Stories of a Sicilian Son: Sebastian Maniscalco
I accidentially viewed the comedy talents of Sebastian Maniscalco while on YouTube and after watching one of his short skits, I was hooked. He's hilarious and is becoming a bigger comedy star year after year. He's selling out the Garden, as in Madison Square Garden in Manhattan. Now that's big.
Maniscalco is in his mid 40s and hails from a suburb of Chicago. He started out doing open mics in bars and bowling alleys all while he was working as a waiter at the plush Four Season Hotels in Beverly Hills. Location, location, location doesn't just apply to Real Estate. He waited tables for 7 long years while doing comedy. You can easily say his success was earned.
He's done comedy specials on Comedy Central, Showtime and even published a book "Stay Hungry as well as appeared on Jerry Seinfeld's "Comedians in Cars Getting Coffee."
His father Salvatore, who he works into his skits often, is from Sicily. I encourage you if you need a laugh go on YouTube and watch a short skit or two. Laughter is almost guaranteed. You don't have to be Italian to appreciate his comedy. He does a wide variety of skits that you will be able to relate to and he's so animated.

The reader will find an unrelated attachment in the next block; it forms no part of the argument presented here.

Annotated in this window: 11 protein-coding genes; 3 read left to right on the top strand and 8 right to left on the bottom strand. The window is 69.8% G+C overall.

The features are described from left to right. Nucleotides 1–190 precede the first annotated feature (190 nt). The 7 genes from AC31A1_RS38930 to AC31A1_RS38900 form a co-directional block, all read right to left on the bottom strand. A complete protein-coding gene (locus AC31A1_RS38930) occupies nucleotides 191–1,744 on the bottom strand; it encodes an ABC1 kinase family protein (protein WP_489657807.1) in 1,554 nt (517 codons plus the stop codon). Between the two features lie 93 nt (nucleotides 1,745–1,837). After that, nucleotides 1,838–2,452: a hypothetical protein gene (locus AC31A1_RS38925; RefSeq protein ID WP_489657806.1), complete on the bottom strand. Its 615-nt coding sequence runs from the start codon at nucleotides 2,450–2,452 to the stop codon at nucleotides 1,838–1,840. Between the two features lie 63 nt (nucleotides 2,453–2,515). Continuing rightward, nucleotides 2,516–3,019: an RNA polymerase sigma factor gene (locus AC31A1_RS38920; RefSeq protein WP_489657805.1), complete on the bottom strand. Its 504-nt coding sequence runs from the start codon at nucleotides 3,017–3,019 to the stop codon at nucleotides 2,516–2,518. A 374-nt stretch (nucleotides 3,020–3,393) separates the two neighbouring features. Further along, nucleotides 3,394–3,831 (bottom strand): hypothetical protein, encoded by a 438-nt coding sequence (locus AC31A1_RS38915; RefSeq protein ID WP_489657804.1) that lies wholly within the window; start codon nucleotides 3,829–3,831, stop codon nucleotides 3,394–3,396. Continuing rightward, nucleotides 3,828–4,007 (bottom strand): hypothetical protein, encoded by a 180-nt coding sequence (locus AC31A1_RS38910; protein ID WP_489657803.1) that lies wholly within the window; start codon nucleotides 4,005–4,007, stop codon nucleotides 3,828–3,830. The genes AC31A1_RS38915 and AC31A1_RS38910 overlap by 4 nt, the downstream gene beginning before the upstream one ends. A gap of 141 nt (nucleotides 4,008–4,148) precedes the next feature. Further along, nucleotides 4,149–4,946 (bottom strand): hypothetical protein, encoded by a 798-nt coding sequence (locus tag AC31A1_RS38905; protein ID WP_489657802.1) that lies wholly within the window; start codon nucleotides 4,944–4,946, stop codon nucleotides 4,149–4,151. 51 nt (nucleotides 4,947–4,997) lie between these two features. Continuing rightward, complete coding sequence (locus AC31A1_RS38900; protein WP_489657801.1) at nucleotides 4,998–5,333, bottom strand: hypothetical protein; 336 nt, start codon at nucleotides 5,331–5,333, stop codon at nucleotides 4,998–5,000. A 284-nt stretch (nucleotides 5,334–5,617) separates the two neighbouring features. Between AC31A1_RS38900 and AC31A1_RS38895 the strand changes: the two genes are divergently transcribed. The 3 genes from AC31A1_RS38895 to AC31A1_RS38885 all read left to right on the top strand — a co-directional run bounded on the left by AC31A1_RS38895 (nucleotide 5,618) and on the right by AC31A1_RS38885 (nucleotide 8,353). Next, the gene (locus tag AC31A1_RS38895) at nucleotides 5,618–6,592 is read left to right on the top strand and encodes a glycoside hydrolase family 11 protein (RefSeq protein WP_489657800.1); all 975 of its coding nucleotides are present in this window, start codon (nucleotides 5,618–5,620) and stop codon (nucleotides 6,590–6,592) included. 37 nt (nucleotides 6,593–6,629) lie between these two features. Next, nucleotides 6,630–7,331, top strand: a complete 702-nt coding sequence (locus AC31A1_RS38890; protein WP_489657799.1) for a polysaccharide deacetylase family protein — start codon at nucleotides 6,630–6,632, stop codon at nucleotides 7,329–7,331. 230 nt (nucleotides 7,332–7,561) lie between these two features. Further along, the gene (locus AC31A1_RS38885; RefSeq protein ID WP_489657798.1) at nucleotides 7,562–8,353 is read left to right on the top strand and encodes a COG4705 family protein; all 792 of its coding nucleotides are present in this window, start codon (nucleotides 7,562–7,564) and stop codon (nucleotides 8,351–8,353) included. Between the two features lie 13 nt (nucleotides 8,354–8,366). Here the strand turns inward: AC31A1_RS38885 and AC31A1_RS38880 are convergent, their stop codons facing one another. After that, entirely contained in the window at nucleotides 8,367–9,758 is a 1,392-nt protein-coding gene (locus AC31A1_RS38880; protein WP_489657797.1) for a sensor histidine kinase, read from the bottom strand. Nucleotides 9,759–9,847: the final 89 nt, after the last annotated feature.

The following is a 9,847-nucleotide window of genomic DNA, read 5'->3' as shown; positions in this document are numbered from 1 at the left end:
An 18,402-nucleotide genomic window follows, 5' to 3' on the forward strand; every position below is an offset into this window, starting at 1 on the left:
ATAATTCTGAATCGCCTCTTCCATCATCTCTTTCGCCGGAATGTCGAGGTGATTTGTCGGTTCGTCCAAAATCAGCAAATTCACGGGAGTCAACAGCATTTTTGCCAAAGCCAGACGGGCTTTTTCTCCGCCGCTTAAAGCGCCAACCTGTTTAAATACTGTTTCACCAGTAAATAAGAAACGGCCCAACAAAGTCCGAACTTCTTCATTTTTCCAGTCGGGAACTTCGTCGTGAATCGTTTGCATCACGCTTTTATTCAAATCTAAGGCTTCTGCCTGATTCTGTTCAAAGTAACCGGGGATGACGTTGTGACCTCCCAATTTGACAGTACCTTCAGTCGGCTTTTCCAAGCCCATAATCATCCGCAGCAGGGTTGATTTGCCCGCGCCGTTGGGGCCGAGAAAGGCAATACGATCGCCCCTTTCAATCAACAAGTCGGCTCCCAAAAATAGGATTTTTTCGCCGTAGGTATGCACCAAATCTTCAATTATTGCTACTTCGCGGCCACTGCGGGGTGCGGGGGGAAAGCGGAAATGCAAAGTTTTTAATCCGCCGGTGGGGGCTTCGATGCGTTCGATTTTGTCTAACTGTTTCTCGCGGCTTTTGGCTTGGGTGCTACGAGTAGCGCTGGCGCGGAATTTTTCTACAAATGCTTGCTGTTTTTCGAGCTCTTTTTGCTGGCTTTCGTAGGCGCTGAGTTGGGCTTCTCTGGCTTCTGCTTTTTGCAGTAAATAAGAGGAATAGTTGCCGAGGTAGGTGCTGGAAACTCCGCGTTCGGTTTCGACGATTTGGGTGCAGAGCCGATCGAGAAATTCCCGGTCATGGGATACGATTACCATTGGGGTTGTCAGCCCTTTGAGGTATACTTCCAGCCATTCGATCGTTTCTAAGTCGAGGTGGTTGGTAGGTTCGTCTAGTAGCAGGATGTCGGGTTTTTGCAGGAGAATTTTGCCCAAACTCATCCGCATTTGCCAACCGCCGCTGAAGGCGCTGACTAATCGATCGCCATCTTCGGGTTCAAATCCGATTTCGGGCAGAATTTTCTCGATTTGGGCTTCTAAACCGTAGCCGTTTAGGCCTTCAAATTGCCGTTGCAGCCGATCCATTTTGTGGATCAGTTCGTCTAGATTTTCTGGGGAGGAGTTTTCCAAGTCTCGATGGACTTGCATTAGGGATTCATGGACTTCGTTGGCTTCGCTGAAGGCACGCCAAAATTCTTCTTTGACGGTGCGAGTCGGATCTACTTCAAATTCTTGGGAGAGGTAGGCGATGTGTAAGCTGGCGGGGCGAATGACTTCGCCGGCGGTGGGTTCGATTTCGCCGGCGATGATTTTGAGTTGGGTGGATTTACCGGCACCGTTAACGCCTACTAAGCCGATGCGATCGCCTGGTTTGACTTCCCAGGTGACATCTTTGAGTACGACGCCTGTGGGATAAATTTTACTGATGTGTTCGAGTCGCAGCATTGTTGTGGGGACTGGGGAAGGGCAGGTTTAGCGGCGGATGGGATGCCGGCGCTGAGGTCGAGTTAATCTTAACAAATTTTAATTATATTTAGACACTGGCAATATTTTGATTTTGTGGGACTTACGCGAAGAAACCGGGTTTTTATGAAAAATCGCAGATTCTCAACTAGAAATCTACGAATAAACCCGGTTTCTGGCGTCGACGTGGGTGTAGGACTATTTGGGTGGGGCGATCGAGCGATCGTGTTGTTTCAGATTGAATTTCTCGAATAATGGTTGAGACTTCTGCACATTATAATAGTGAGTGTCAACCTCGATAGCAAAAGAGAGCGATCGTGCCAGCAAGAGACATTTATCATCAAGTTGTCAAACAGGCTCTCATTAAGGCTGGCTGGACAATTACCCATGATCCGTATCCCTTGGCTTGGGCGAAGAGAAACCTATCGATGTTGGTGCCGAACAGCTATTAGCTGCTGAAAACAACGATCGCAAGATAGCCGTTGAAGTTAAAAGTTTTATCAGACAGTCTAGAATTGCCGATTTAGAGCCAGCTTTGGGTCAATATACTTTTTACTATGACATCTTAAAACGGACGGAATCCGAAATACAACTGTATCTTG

There are many other famous people of Sicilian heritage that made a meaningful contribution to the Arts, Entertainment and Sports: Frank Sinatra, Al Pacino, Armand Assante, Ben Gazzara, Joe Pass, Frank Zappa, Jon Bon Jovi, Tony Danza, Joe DiMaggio and Roy Campanella and are a few that come to mind.
I had the pleasure to meet and get to know Ben Gazzara when I lived in Manhattan. Our connection was his father Anotonio and my grandfather Eugenio where both
I'm an American who's grandparents were born in Sicily. I made my pilgrimage to Sicily in 1992 and got to meet all my remaining relatives who never left the island that many refer to as the "Jewel of the Mediterranean." I am a proud American and love the song “God Bless the USA" by Lee Greenwood. That song was so moving to many Americans post 9/11.
However, your roots are your roots. It’s meaningful and interesting to discover them.